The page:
Composers Datebook®

Steve Heitzeg's "Nobel Symphony"

Composers Datebook for October 2, 2020


In 2001, to commemorate the 100th anniversary of the Nobel Prize, Gustavus Adolphus College in St. Peter, Minnesota, commissioned American composer Steve Heitzeg to write a “Nobel Symphony.”

In 1866, the Swedish engineer and scientist Alfred Nobel had invented dynamite. His patent helped him amass a great fortune, but, troubled by the destructive power and potential misuse of his invention, Nobel arranged that his estate would award annual prizes to those who made significant contributions to world peace.

For his “Nobel Symphony,” Heitzeg chose to set quotes from a variety of Nobel laureates , including Archbishop Desmond Tutu, Elie Wiesel, Martin Luther King, Jr, and the Dalai Lama. Purely instrumental effects were also employed to convey something of their ideas and ideals. For example, in a section honoring a 1997 winner of the Nobel Prize, the International Campaign to Ban Landmines, Heitzeg scored an eerie march for a percussion ensemble consisting of hollow artificial limbs.

The October 2, 2001 premiere of Steve Heitzeg’s “Nobel Symphony” came shortly after the tragic events of September 11th. Understandably, its message had a special resonance for the performers and audiences present at its first performance.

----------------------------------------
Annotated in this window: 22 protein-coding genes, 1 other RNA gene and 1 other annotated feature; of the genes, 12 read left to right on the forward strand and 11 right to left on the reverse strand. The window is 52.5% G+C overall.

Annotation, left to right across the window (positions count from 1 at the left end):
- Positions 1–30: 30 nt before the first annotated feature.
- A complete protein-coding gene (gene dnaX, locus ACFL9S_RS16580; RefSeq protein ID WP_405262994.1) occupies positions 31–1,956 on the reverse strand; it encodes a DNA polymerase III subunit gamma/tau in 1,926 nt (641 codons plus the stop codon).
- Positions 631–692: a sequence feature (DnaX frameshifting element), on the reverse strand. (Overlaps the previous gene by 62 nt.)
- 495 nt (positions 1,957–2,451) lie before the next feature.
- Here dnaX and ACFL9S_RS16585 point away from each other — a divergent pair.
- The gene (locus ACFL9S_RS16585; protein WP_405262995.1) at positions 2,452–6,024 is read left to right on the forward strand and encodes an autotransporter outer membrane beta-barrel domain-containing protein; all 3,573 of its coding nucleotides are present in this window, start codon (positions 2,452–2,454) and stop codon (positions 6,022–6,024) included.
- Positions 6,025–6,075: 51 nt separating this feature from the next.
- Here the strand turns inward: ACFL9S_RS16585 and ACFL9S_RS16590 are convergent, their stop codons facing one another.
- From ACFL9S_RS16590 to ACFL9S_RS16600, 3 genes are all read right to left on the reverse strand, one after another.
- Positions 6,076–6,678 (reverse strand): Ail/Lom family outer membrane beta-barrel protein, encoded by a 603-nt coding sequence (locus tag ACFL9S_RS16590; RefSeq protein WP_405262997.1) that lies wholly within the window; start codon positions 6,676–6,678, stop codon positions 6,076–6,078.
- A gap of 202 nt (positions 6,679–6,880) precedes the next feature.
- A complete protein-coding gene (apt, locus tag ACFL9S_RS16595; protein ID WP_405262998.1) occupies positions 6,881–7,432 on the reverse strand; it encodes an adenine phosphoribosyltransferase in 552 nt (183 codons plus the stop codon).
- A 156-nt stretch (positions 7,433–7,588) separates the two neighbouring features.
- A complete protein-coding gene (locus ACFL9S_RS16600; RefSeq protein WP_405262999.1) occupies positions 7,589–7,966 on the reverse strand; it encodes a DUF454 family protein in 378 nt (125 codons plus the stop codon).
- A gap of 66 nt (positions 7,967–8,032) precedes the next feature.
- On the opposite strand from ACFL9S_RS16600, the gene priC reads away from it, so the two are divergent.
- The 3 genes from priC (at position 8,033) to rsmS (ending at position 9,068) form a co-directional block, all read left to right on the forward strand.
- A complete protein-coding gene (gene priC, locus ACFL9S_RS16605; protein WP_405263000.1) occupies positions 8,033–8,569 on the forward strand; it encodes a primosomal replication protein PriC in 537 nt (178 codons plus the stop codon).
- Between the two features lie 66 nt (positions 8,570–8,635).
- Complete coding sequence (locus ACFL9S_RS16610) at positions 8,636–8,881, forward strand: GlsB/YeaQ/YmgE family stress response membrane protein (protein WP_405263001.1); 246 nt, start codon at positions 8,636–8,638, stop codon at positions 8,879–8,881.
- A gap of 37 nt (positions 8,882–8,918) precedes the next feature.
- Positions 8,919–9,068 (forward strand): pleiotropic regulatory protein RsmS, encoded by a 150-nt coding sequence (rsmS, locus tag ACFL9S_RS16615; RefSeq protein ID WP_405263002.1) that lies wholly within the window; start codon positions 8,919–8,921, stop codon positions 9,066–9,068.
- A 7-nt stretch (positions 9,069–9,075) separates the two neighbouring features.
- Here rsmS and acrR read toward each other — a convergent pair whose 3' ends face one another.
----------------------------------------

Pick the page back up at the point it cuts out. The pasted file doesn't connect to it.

Music Played in Today's Program

Steve Heitzeg (b. 1959) Nobel Symphony Gustavus Orchestra; Warren Friesen, cond. Gustavus Adolphus 60171-10022

On This Day


  • 1893 - American composer and pianist Leroy Shield, in Waseca, Minn.; His wrote much of the uncredited film music for the Hal Roach studios in the 1930s (including many classic Laurel & Hardy and "Our Gang," comedies);

  • 1929 - British composer Kenneth Leighton, in Wakefield, Yorkshire;


  • 1920 - German composer Max Bruch, age 82, in Friedenau (near Berlin);

  • 1943 - Canadian-born American composer R. Nathaniel Dett, age 60, in Battle Creek, Mich.;

  • 1996 - Finnish composer Joonas Kokkonen, age 74, in Jarvenpaa;


  • 1913 - Butterworth: "A Shropshire Lad," at the Leeds Festival, with Artur Nikisch conducting;

  • 1960 - Shostakovich: String Quartet No. 8, in Leningrad, by the Beethoven Quartet;

  • 2001 - Steven Heitzeg: "Nobel Symphony" at Gustavus Adolpus College in St. Peter, Minn., by the Gustavus Orchestra, soloists and choirs, conducted by Warren Friesen;


  • 1828 - Two weeks before his death, Schubert writes a letter to a music publisher offering them his latest work, the String Quintet in C (D. 956); The publisher declined the offer; The work was first performed in public in 1850, and was not published until 1853;

  • 1849 - Johann Strauss, Jr., takes over his father's orchestra, one week after his father's death.

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About Composers Datebook®

Host John Birge presents a daily snapshot of composers past and present, with timely information, intriguing musical events and appropriate, accessible music related to each.

He has been hosting, producing and performing classical music for more than 25 years. Since 1997, he has been hosting on Minnesota Public Radio's Classical Music Service. He played French horn for the Cincinnati Symphony and Pops Orchestra and performed with them on their centennial tour of Europe in 1995. He was trained at the Cincinnati College-Conservatory of Music, Eastman School of Music and Interlochen Arts Academy.

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